of a bombing campaign that will "shock and awe" makes it likely that casualties
will be numbered at least in the thousands. I am confident that British
servicemen and women will acquit themselves with professionalism and with
courage. I hope that they all come back. I hope that Saddam, even now, will quit
Baghdad and avert war, but it is false to argue that only those who support war
support our troops. It is entirely legitimate to support our troops while
seeking an alternative to the conflict that will put those troops at risk.

Nor is it fair to accuse those of us who want longer for inspections of not
having an alternative strategy. For four years as Foreign Secretary I was partly
responsible for the western strategy of containment. Over the past decade that
strategy destroyed more weapons than in the Gulf war, dismantled Iraq's nuclear
weapons programme and halted Saddam's medium and long-range missiles programmes.
Iraq's military strength is now less than half its size than at the time of the
last Gulf war.

Ironically, it is only because Iraq's military forces are so weak that we can
even contemplate its invasion. Some advocates of conflict claim that Saddam's
forces are so weak, so demoralised and so badly equipped that the war will be
over in a few days. We cannot base our military strategy on the assumption that
Saddam is weak and at the same time justify pre-emptive action on the claim that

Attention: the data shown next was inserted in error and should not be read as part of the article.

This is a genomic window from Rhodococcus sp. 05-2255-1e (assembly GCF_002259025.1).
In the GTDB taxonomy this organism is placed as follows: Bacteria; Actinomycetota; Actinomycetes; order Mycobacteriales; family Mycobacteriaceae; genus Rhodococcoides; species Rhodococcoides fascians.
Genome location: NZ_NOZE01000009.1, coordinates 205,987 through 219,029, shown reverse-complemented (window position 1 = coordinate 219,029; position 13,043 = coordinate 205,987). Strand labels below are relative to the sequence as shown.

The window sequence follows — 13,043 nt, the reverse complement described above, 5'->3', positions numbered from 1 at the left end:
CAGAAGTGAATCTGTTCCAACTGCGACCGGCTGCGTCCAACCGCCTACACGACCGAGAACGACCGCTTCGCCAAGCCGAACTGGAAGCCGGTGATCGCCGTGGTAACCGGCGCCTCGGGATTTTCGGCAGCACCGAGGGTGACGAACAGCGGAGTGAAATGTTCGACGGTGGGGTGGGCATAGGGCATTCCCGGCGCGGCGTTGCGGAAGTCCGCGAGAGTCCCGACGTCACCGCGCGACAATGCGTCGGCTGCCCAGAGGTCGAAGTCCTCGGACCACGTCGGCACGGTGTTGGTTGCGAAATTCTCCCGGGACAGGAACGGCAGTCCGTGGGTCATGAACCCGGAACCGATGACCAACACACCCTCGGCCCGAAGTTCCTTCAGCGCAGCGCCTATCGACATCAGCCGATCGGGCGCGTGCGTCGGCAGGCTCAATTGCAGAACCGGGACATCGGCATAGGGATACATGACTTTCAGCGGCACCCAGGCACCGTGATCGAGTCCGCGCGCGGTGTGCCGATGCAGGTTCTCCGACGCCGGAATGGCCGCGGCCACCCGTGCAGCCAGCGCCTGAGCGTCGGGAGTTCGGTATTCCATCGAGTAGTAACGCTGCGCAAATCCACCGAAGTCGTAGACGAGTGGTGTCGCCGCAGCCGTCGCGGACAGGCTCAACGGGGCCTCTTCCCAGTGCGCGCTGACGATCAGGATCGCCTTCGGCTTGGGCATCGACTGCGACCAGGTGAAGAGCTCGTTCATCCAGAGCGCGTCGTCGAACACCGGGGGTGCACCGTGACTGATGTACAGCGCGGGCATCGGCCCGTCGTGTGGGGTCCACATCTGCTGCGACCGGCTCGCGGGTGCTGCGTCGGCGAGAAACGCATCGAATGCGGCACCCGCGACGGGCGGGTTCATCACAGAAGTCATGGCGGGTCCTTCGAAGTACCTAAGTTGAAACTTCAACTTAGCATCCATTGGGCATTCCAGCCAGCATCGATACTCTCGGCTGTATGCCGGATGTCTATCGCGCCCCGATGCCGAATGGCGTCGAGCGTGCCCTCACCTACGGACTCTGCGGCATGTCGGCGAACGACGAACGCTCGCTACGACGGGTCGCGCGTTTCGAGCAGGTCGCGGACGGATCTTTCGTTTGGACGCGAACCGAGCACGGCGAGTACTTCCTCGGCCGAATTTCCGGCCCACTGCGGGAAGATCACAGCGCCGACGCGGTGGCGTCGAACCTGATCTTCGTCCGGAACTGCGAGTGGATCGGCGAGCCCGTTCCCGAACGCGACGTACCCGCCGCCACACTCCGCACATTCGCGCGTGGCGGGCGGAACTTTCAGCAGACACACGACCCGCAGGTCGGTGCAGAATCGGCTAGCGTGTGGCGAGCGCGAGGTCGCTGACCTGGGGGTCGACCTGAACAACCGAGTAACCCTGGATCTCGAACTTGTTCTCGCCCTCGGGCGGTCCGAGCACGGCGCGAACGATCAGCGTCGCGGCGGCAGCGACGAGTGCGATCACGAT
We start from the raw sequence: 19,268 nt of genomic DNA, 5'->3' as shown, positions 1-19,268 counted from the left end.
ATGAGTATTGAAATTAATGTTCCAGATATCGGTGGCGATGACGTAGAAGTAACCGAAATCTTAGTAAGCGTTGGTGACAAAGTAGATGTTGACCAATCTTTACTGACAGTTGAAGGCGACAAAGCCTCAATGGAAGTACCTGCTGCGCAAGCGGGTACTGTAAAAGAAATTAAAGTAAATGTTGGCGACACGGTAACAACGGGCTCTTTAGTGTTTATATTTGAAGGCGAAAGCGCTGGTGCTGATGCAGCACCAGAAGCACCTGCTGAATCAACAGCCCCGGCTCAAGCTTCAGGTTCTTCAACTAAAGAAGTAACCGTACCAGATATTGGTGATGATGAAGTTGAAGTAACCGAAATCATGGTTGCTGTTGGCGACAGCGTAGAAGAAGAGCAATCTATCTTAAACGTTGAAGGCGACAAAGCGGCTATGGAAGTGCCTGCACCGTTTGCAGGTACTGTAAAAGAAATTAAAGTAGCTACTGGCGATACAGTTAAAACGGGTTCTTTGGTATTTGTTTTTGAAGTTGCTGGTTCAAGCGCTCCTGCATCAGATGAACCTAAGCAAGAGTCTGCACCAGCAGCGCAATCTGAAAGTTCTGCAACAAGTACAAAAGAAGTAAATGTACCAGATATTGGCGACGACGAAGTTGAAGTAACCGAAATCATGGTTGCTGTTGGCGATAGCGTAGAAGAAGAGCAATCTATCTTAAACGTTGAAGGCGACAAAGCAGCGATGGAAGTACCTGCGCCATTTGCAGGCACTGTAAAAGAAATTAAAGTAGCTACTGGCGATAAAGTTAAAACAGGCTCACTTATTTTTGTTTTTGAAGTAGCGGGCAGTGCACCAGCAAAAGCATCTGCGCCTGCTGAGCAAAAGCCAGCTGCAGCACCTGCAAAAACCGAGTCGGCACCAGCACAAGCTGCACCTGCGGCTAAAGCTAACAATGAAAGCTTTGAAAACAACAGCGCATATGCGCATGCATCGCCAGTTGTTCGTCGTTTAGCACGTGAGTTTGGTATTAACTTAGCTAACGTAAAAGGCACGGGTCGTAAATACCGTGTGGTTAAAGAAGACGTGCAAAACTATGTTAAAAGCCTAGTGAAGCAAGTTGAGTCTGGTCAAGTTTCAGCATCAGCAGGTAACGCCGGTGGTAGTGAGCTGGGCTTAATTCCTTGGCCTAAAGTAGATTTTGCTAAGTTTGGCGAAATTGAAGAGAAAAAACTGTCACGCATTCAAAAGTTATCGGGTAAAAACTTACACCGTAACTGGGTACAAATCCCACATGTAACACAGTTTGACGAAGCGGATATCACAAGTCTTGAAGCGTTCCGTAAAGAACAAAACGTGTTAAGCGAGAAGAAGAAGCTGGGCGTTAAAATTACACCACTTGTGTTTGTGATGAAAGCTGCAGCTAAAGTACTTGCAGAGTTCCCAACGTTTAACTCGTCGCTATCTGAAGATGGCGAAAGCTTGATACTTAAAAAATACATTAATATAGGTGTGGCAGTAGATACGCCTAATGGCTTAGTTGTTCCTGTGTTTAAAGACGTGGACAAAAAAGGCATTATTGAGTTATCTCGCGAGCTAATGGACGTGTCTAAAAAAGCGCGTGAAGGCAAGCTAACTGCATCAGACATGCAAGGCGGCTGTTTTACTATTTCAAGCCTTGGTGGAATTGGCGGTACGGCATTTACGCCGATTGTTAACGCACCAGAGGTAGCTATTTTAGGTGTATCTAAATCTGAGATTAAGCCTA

he is a threat.

Iraq probably has no weapons of mass destruction in the commonly understood
sense of the termónamely a credible device capable of being delivered against a
strategic city target. It probably still has biological toxins and battlefield
chemical munitions, but it has had them since the 1980s when US companies sold
Saddam anthrax agents and the then British Government approved chemical and
munitions factories. Why is it now so urgent that we should take military action
to disarm a military capacity that has been there for 20

17 Mar 2003 : Column 728

years, and which we helped to create? Why is it necessary to resort to war this
week, while Saddam's ambition to complete his weapons programme is blocked by
the presence of UN inspectors?
Only a couple of weeks ago, Hans Blix told the Security Council that the key
remaining disarmament tasks could be completed within months. I have heard it
said that Iraq has had not months but 12 years in which to complete disarmament,
and that our patience is exhausted. Yet it is more than 30 years since